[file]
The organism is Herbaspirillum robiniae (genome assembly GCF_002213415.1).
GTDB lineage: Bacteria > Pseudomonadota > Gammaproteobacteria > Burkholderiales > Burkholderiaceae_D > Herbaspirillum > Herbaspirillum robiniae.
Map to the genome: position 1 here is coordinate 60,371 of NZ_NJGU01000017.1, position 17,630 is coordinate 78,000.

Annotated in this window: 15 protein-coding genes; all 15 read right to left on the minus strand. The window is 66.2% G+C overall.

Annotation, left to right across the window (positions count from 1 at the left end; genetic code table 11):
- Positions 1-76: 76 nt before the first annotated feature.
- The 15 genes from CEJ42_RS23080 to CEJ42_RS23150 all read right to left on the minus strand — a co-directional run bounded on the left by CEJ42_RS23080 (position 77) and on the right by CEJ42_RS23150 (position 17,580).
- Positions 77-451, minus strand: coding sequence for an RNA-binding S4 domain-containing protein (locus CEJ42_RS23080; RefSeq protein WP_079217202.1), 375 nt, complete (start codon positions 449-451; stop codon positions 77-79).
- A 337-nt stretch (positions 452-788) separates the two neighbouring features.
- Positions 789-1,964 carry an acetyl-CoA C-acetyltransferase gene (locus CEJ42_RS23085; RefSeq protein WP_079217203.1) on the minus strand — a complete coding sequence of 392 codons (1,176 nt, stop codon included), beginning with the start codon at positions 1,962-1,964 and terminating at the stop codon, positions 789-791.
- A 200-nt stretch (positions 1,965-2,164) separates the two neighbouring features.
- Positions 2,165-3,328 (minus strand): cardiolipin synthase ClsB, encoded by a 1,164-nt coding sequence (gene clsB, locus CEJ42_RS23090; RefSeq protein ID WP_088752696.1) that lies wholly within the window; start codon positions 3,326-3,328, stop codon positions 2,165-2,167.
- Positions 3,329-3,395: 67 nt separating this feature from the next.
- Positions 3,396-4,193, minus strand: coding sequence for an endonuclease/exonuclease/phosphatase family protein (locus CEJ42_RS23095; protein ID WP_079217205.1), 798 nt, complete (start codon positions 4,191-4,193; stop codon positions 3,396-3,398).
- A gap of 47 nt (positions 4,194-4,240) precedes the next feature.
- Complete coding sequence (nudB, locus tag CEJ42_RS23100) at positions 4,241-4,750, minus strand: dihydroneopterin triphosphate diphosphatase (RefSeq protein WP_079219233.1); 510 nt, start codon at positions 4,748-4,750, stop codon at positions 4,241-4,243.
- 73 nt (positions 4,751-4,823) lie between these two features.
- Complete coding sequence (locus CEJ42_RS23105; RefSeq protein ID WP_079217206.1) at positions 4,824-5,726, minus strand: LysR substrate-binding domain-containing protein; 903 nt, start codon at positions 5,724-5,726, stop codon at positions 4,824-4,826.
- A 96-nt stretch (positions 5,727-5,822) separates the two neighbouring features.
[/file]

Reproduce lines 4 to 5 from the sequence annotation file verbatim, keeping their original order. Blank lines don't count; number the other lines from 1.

Annotated in this window: 15 protein-coding genes; all 15 read right to left on the minus strand. The window is 66.2% G+C overall.

Annotation, left to right across the window (positions count from 1 at the left end; genetic code table 11):